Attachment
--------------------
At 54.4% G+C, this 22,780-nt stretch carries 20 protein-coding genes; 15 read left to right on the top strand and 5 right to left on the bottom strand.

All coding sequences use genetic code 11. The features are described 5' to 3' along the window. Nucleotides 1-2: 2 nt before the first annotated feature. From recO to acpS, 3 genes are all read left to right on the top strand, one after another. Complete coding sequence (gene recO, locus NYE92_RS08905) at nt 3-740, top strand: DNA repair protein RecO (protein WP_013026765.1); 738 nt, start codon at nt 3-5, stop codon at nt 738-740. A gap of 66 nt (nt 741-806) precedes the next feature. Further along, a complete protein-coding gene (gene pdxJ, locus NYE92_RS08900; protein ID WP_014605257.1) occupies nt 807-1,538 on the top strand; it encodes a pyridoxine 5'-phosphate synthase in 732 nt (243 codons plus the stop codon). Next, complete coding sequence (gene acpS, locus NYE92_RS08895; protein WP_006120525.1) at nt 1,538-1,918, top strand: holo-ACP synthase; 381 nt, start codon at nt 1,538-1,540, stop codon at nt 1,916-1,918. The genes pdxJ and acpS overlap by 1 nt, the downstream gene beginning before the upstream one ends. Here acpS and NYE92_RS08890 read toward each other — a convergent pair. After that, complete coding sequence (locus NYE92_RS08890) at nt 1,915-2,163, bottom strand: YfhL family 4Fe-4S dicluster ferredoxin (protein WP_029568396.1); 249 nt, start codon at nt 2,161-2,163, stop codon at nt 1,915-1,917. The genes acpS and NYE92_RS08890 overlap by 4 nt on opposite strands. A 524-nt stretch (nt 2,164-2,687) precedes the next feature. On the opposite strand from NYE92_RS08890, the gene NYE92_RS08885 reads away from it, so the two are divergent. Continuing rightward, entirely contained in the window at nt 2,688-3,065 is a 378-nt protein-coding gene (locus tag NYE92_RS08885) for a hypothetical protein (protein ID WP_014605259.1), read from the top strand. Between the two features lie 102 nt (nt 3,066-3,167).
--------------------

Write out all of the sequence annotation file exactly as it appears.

At 54.4% G+C, this 22,780-nt stretch carries 20 protein-coding genes; 15 read left to right on the top strand and 5 right to left on the bottom strand.

All coding sequences use genetic code 11. The features are described 5' to 3' along the window. Nucleotides 1-2: 2 nt before the first annotated feature. From recO to acpS, 3 genes are all read left to right on the top strand, one after another. Complete coding sequence (gene recO, locus NYE92_RS08905) at nt 3-740, top strand: DNA repair protein RecO (protein WP_013026765.1); 738 nt, start codon at nt 3-5, stop codon at nt 738-740. A gap of 66 nt (nt 741-806) precedes the next feature. Further along, a complete protein-coding gene (gene pdxJ, locus NYE92_RS08900; protein ID WP_014605257.1) occupies nt 807-1,538 on the top strand; it encodes a pyridoxine 5'-phosphate synthase in 732 nt (243 codons plus the stop codon). Next, complete coding sequence (gene acpS, locus NYE92_RS08895; protein WP_006120525.1) at nt 1,538-1,918, top strand: holo-ACP synthase; 381 nt, start codon at nt 1,538-1,540, stop codon at nt 1,916-1,918. The genes pdxJ and acpS overlap by 1 nt, the downstream gene beginning before the upstream one ends. Here acpS and NYE92_RS08890 read toward each other — a convergent pair. After that, complete coding sequence (locus NYE92_RS08890) at nt 1,915-2,163, bottom strand: YfhL family 4Fe-4S dicluster ferredoxin (protein WP_029568396.1); 249 nt, start codon at nt 2,161-2,163, stop codon at nt 1,915-1,917. The genes acpS and NYE92_RS08890 overlap by 4 nt on opposite strands. A 524-nt stretch (nt 2,164-2,687) precedes the next feature. On the opposite strand from NYE92_RS08890, the gene NYE92_RS08885 reads away from it, so the two are divergent. Continuing rightward, entirely contained in the window at nt 2,688-3,065 is a 378-nt protein-coding gene (locus tag NYE92_RS08885) for a hypothetical protein (protein ID WP_014605259.1), read from the top strand. Between the two features lie 102 nt (nt 3,066-3,167).